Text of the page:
Nike Mercurial Victory Crazy Making Details
Behind The Scenes - Nike Mercurial Victory II FG Football Boot Reveal -
With meticulous planning and execution, my vision came to life. One of my favorite moments in the film is when the embossed logo fades out of view as the paint fills the set. I built the set by cutting out the shape of the logo, which had to be precisely offset from the rest of the table to achieve the desired effect. It took several attempts to perfect, but the end result is killer. Here is a short time lapse of us constructing the logo.
I constructed the set in my garage studio to control as many variables as possible to eliminate problems and inconsistencies during shooting. Evicting the spiders that had taken up residence in my 100-year-old garage, I cleaned out the space to maximize the amount of space I had to work with. Getting back to my roots shooting slide film, I made sure my set was perfect before capturing the first frame, not wanting to leave anything to be fixed later in post-production. After years of shooting still photography with a digital camera, I’m used to being able to alter an image in Photoshop. However, as I’m now shooting more and more motion, I have to be sure that every detail is in place before we begin – not a speck of dust on the table, and no light stands in the frame.
Dealing With The Deluge
8 Unique Time-Lapses
When I started my pre-production on this project, I expected to produce scores of images, but even so I was blown away by the final count. The shoot was only five hours long, but the incessant clicking of so many cameras continued in my head for days. I had set up a total of three stationary cameras (one directly above, one at the main angle, and one slightly left of the table top). Additionally, I had a few cameras I moved around, depending on the action taking place. By the end I had a total of eight unique time lapses, ranging from a couple hundred shots to close to 5500. Before I could begin post-production work, I had to first organize the thousands of images. After import, they needed to be sorted in reverse, so that the final sequence would show objects being uncovered (instead of covered) by paint.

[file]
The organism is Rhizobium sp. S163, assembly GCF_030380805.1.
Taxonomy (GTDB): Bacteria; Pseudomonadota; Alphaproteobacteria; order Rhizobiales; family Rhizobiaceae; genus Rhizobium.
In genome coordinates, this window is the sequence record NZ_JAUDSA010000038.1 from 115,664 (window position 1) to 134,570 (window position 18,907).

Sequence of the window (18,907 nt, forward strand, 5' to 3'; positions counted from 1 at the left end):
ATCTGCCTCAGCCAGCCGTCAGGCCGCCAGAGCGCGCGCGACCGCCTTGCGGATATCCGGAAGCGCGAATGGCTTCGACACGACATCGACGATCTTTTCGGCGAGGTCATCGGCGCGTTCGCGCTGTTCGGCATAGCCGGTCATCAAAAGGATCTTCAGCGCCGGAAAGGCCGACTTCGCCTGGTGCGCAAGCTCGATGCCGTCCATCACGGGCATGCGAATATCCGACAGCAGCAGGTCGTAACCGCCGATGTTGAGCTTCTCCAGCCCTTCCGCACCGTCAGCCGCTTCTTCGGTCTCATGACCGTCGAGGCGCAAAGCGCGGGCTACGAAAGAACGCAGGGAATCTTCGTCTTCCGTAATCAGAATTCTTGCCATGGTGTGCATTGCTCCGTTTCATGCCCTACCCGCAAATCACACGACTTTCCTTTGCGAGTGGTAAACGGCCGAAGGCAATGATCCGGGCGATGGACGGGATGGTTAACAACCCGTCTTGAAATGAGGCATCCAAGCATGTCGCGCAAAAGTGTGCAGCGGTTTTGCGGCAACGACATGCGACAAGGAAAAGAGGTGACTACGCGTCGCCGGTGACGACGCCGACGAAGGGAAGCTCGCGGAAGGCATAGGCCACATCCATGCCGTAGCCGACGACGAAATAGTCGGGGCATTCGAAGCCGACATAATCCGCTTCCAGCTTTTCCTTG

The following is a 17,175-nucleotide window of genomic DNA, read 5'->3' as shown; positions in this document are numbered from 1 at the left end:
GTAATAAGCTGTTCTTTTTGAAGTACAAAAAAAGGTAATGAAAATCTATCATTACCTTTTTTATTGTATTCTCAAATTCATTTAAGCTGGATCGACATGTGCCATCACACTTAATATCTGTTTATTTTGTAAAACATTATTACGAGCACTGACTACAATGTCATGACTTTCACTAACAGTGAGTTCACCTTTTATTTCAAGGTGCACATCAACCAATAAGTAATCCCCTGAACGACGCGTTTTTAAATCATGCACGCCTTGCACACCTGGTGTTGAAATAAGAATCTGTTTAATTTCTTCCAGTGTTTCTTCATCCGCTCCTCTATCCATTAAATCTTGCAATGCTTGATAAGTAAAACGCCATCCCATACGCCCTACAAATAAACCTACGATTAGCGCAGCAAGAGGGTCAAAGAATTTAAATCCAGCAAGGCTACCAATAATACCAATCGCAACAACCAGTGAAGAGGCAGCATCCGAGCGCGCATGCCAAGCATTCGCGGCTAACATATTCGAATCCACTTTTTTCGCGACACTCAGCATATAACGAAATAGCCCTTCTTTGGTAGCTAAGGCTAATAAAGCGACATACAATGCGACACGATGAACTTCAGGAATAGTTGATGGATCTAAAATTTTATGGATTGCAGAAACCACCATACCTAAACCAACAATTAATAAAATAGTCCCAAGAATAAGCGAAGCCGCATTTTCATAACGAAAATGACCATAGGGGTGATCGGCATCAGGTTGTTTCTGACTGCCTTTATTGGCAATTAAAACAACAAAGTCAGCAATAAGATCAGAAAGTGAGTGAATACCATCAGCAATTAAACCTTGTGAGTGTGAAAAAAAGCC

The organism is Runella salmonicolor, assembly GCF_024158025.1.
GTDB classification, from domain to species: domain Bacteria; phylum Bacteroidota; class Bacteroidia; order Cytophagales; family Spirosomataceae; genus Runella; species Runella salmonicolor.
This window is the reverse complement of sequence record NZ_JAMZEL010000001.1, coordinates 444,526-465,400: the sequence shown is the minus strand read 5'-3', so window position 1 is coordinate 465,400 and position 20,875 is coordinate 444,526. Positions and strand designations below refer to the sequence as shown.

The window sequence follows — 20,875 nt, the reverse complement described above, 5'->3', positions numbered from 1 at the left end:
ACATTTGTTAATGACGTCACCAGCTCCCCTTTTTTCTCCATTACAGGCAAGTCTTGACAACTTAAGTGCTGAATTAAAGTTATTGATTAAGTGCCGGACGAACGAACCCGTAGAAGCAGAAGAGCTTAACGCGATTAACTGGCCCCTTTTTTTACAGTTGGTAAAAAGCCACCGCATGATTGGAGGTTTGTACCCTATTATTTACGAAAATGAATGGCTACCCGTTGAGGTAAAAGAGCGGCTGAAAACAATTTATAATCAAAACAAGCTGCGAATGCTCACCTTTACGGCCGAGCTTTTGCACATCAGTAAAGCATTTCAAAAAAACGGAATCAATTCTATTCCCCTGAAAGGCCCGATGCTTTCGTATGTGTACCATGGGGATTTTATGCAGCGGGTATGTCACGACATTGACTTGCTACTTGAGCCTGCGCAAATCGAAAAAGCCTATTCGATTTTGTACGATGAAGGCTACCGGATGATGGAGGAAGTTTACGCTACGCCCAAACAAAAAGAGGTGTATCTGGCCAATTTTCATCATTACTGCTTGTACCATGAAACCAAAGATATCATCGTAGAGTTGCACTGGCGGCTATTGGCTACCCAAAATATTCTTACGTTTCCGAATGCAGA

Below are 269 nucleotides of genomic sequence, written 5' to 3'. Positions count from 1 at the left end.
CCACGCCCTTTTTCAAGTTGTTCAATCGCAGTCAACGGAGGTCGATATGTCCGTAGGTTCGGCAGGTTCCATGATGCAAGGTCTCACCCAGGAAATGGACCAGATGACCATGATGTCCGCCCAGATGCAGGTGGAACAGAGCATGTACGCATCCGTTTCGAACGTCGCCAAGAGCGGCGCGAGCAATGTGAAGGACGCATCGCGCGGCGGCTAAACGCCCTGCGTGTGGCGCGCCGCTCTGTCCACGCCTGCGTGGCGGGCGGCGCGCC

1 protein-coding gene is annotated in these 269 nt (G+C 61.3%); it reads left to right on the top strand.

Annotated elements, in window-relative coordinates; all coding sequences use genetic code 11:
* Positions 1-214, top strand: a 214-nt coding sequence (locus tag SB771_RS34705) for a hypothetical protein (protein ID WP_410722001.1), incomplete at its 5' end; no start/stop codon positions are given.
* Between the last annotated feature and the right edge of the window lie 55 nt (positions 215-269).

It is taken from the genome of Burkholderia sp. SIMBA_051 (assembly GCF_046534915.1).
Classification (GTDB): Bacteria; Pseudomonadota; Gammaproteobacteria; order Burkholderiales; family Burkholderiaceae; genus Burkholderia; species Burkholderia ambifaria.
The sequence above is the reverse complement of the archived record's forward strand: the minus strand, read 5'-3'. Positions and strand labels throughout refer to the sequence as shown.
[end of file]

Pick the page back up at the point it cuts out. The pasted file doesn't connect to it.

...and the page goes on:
My Secret Weapon
5616 x 3744
Shooting this time lapse contained a secret weapon. For the main angle, I used a Canon EOS-1Ds Mark III with a Zeiss Planar T* 1.4/85mm ZE prime lens. I shot ISO100, at a f/7.1 aperture with ¼ second shutter speed. The image quality of this setup is incomparable, capable of producing each frame at a 21 megapixel RAW image. At more than 5600 pixels across and 300ppi, we effectively created a 5.6K video…way cool!!!
How do you make sense of thousands of images taken in one day? Here’s my strategy for coping. After downloading the into a folder on my computer, I open the folder in Bridge. I sort the images in reverse order, and do a Batch Rename so that they stay locked in that order. Next, I start my scripting action. This has proven to be one of the more difficult steps of these motion projects. Unfortunately, one action couldn’t work for all the angles. Since paint is so specular when wet, reflections, lights, and even paint colors all have variables, I had to create a different action for each individual time lapse sequence. In each action, I tried to use the same white point, color correction, and overall style to create a cohesive look in the final sequence. After cropping and exporting them at HD size, I put them all into a movie and sent them off to Otherfilms
Inspiration Injection; The Vision
Challenges, Trouble Shooting, and the Triumphs. (read more)
The Playboard; Devil in the Details
Pre-Production, Production, and Post (read more)
Freeze Frame; The Perfect Frame
Wanna see some more info and shots? (read more)
Get The Inside Line
Here’s a sneak peek of whats dropping next… (read more)
Nike Mercurial Victory II FG Football Boot
This is 5.6K Video. It’s clean, crisp, and absolutely stunning. The Canon EOS-1Ds Mark III captures images up to 21 megapixels in size, allowing for plenty of editing headroom. It is capable of producing some of the sharpest images possible on a dSLR. For this time lapse shoot, I wanted to be able to use still frames from the video as part of a coordinated print campaign.
Usually, personal projects go one of two ways — they either succeed or fail, and there’s not much in between. I took a lot of risks creating this project, and pushed myself to try new techniques. Why shoot if you’re not going to take risks?! I am so thrilled that this video came out as beautifully as I’d pictured it in my head.
I always have to do things differently, so I shot the video to play in reverse. This meant that the entire video had to be done in one take. Once I started shooting, there could be no breaks, no cuts, no stopping. A slight bump of the table or tripod meant shoot over. There’s nothing like pressure to get the blood flowing!